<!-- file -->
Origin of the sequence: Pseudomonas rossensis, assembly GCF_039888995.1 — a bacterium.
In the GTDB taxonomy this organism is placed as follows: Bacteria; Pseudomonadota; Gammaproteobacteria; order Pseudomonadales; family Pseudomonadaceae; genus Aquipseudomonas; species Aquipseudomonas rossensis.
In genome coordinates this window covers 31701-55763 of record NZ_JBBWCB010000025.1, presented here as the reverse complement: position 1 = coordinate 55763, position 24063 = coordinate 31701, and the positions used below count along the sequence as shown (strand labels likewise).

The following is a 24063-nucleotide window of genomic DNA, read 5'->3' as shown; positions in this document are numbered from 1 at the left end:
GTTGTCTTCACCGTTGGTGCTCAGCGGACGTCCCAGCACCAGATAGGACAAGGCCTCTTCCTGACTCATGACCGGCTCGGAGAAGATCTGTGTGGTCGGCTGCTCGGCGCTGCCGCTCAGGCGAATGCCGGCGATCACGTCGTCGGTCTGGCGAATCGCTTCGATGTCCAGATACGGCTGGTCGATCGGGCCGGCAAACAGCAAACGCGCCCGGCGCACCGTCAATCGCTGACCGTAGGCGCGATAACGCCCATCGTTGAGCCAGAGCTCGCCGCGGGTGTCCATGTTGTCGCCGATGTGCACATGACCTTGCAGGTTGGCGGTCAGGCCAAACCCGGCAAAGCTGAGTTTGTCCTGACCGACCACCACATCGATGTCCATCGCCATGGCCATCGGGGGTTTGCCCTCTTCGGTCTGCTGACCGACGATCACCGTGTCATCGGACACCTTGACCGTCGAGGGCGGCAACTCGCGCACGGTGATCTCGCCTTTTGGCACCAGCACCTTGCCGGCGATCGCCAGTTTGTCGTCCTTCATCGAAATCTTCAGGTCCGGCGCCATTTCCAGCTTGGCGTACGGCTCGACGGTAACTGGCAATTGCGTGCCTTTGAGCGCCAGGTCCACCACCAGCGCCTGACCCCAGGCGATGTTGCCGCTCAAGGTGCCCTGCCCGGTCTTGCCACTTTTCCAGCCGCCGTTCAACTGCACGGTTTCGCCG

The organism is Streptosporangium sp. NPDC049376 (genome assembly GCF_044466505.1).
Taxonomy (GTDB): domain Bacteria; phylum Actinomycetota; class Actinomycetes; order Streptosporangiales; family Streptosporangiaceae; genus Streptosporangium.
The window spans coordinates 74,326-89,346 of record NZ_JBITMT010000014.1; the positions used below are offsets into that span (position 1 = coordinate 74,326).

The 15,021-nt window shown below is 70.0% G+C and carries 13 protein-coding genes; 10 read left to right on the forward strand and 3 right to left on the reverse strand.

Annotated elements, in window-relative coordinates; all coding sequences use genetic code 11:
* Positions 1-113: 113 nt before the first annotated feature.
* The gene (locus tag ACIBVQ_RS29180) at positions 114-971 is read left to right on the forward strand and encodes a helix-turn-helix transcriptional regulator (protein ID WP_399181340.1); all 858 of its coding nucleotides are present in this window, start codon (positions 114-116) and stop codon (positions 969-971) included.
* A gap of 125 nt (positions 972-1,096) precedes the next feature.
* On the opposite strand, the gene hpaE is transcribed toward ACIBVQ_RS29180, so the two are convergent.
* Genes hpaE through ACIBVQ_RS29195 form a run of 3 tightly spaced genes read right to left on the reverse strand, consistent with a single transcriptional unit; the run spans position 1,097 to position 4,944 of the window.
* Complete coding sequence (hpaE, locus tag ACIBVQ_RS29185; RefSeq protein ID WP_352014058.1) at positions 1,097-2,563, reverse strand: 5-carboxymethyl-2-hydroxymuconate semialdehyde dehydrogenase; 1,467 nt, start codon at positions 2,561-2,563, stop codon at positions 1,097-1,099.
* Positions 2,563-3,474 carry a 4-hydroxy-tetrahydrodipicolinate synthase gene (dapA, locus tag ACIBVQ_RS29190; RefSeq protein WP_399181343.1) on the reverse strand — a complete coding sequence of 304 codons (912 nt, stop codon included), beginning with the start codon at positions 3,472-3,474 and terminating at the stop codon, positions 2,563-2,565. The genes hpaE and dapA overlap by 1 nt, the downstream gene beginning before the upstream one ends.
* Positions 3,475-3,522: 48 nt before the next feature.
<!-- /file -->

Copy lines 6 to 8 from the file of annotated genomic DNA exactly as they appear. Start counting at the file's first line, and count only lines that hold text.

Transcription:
The organism is Streptosporangium sp. NPDC049376 (genome assembly GCF_044466505.1).
Taxonomy (GTDB): domain Bacteria; phylum Actinomycetota; class Actinomycetes; order Streptosporangiales; family Streptosporangiaceae; genus Streptosporangium.
The window spans coordinates 74,326-89,346 of record NZ_JBITMT010000014.1; the positions used below are offsets into that span (position 1 = coordinate 74,326).